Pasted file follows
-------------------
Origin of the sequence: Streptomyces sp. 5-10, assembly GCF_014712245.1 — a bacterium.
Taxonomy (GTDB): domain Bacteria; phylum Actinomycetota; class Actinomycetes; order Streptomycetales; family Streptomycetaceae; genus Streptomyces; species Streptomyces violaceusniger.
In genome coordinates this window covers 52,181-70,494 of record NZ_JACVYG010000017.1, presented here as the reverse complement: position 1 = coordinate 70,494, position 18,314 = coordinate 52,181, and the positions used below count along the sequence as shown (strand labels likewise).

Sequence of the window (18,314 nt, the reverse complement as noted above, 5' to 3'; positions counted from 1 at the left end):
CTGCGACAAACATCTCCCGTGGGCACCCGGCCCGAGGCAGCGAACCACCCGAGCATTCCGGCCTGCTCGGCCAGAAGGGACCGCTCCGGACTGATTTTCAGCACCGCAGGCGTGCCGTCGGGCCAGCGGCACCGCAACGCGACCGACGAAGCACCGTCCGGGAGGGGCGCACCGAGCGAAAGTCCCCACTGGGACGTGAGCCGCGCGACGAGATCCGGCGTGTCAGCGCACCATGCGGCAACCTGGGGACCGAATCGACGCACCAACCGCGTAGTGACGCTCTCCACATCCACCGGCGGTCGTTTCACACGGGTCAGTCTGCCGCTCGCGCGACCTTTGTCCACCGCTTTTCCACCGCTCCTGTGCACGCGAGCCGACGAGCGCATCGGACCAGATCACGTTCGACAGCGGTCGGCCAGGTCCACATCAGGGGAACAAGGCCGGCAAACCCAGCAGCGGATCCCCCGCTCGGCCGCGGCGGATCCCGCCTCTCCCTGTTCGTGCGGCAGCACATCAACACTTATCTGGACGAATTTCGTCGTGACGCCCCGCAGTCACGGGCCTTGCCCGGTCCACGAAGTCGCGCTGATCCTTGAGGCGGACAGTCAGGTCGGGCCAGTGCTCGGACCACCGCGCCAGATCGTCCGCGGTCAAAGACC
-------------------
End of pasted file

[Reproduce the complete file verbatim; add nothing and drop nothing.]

Origin of the sequence: Streptomyces sp. 5-10, assembly GCF_014712245.1 — a bacterium.
Taxonomy (GTDB): domain Bacteria; phylum Actinomycetota; class Actinomycetes; order Streptomycetales; family Streptomycetaceae; genus Streptomyces; species Streptomyces violaceusniger.
In genome coordinates this window covers 52,181-70,494 of record NZ_JACVYG010000017.1, presented here as the reverse complement: position 1 = coordinate 70,494, position 18,314 = coordinate 52,181, and the positions used below count along the sequence as shown (strand labels likewise).

Sequence of the window (18,314 nt, the reverse complement as noted above, 5' to 3'; positions counted from 1 at the left end):
CTGCGACAAACATCTCCCGTGGGCACCCGGCCCGAGGCAGCGAACCACCCGAGCATTCCGGCCTGCTCGGCCAGAAGGGACCGCTCCGGACTGATTTTCAGCACCGCAGGCGTGCCGTCGGGCCAGCGGCACCGCAACGCGACCGACGAAGCACCGTCCGGGAGGGGCGCACCGAGCGAAAGTCCCCACTGGGACGTGAGCCGCGCGACGAGATCCGGCGTGTCAGCGCACCATGCGGCAACCTGGGGACCGAATCGACGCACCAACCGCGTAGTGACGCTCTCCACATCCACCGGCGGTCGTTTCACACGGGTCAGTCTGCCGCTCGCGCGACCTTTGTCCACCGCTTTTCCACCGCTCCTGTGCACGCGAGCCGACGAGCGCATCGGACCAGATCACGTTCGACAGCGGTCGGCCAGGTCCACATCAGGGGAACAAGGCCGGCAAACCCAGCAGCGGATCCCCCGCTCGGCCGCGGCGGATCCCGCCTCTCCCTGTTCGTGCGGCAGCACATCAACACTTATCTGGACGAATTTCGTCGTGACGCCCCGCAGTCACGGGCCTTGCCCGGTCCACGAAGTCGCGCTGATCCTTGAGGCGGACAGTCAGGTCGGGCCAGTGCTCGGACCACCGCGCCAGATCGTCCGCGGTCAAAGACC